On The QT

A not so Yatra in Rishikesh

Blogger: Katie Burke

After a brief stop in Delhi to purchase an unnecessarily fancy 1st Class train ticket, which the travel agent insisted I needed  “It is most safe ticket for you”. This over zealous travel agent, who insisted on closing our deal (screwing me over) with a cup of chai and a “chat”,  was also the one that introduced me to the word Yatra- meaning Religious Pilgrimage. I noticed he had written “Happy Yatra” on the envelope containing my tickets and with some curious googling, I discovered the meaning and smiled. Not quite expecting a spiritual experience but hoping for at least a little Indian enlightenment I headed North once more for Rishikesh.

Although I had briefly visited Rishikesh a few weeks previously to celebrate Holi, I felt it was worthy of a more thorough exploration. Also I thought it would be quite the suitable location for spending a couple of weeks by oneself in India and it would enable me to release my inner hippy and spend some time meditating. Rishikesh, which is located on the banks of the Ganges with the Himalayas in the background, is undoubtedly one of the most picturesque locations I visited in India. I had booked myself into Parmarth Niketan Ashram for the duration of my stay and was delighted to have my own room and bathroom for the first time in six weeks. Also for a small donation I was entitled to participate in 6:30AM yoga classes given by a one hundred and six year old Yogi. Now despite some subtle hippy tendencies, I’m not the most yoga friendly soul (most probably due to my complete lack of flexibility) but I figured this was an opportunity not to be missed.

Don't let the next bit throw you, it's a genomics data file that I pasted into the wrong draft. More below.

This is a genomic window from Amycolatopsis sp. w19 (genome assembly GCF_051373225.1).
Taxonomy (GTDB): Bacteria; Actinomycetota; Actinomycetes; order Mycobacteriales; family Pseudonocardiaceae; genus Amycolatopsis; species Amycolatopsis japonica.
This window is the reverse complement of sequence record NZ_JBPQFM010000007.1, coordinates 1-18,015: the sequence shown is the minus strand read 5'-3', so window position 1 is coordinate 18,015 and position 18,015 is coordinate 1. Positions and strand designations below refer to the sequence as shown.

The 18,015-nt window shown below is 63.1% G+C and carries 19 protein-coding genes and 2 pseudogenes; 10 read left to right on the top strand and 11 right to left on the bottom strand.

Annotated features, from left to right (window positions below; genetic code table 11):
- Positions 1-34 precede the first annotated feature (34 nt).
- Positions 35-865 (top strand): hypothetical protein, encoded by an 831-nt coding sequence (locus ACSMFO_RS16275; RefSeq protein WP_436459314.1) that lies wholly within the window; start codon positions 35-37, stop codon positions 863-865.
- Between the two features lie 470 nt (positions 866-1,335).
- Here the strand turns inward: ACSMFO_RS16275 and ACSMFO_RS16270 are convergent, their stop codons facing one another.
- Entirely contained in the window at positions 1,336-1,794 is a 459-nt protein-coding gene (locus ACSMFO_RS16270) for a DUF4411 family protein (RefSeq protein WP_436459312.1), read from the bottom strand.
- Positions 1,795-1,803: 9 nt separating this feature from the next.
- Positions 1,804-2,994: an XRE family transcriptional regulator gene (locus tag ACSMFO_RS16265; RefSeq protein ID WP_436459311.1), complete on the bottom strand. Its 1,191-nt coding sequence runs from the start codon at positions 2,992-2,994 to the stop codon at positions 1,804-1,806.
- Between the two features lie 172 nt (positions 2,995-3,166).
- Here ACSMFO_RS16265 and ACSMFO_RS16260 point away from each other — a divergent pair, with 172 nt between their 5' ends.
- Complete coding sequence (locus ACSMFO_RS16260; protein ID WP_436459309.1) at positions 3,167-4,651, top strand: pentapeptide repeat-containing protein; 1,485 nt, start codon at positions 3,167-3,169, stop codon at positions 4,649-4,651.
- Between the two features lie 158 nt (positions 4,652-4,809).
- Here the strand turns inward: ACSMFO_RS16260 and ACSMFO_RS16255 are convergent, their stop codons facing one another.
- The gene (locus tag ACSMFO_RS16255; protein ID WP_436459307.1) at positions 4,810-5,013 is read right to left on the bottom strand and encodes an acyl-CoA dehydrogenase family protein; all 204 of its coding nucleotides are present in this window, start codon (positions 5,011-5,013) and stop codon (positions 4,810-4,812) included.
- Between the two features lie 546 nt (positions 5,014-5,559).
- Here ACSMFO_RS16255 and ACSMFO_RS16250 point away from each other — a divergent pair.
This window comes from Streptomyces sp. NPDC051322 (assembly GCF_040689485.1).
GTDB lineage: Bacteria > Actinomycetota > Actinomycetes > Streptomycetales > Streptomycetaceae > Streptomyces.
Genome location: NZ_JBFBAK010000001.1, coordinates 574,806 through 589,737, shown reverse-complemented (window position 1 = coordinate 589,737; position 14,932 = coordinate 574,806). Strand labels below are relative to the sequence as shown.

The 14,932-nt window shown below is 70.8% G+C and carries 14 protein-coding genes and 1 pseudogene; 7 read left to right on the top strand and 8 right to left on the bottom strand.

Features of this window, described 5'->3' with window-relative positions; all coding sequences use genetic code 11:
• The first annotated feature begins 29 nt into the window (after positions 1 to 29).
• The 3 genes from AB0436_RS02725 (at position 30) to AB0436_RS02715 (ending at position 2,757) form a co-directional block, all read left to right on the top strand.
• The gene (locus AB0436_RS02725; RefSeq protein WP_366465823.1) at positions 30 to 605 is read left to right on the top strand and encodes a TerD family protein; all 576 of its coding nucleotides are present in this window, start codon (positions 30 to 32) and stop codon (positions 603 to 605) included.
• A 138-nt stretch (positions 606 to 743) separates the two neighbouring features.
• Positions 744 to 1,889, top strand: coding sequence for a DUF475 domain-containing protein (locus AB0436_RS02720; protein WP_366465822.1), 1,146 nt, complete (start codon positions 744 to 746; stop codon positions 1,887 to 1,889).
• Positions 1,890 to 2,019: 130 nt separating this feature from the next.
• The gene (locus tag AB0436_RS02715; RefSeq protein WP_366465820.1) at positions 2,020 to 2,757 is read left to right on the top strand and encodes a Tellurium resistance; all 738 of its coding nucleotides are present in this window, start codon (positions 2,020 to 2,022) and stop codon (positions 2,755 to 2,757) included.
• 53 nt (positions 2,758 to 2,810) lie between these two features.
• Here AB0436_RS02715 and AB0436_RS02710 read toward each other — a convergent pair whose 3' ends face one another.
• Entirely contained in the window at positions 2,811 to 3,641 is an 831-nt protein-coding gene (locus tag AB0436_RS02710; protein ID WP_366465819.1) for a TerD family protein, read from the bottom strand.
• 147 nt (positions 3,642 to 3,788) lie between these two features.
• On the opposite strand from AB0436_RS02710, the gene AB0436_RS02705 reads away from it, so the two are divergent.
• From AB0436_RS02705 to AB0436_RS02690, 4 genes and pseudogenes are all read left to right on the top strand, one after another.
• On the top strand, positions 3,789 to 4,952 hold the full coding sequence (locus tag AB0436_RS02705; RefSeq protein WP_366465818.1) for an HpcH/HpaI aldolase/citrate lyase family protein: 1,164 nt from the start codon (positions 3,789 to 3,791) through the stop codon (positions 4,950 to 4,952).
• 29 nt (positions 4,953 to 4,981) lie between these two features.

After  a brief settling in period my lackadaisy life in Rishikesh took shape pretty quickly. It began most (certainly not all) mornings with Yoga in the Ashram. It was the least taxing yoga class I have ever attended but that said it was somewhat discouraging to watch a man almost four times my age on his hunkers, keeping perfect balance while alternating between touching his left and right knees off the ground. After yoga I would venture off on a fifteen minute walk through the hoards of vendors and beggars vying for my attention and my money in search of Swami Chandrin’s Shri Krishna Meditation Centre ( basically a room with a collection of colourful yoga mats and pillows on the floor). Swami Chandrin himself was quite the character, to me he embodied the perfect combination of Rafiki (the wise witch doctor monkey from The Lion King) and an old stern camogie trainer I once had. His English, though good, followed its own particular style.  For example; after a period of lying down he would order us to “Sit down” rather than sit up which initially caused some confusion. Also he had a certain propensity to shove a “h” into a word in which it wasn’t required, regularly ordering us to “Shtart” and “Shtop”. In addition to these quirks he had a most fantastic old cassette tape filled with loads of joyful songs praising Krishna and the gang which played throughout his classes. The tape was most likely as old as myself causing it to dip in and out of tune every so often but I felt it added greatly to the overall comical serenity of the experience. All in all I quite enjoyed the classes and I only ever skipped class once out of laziness.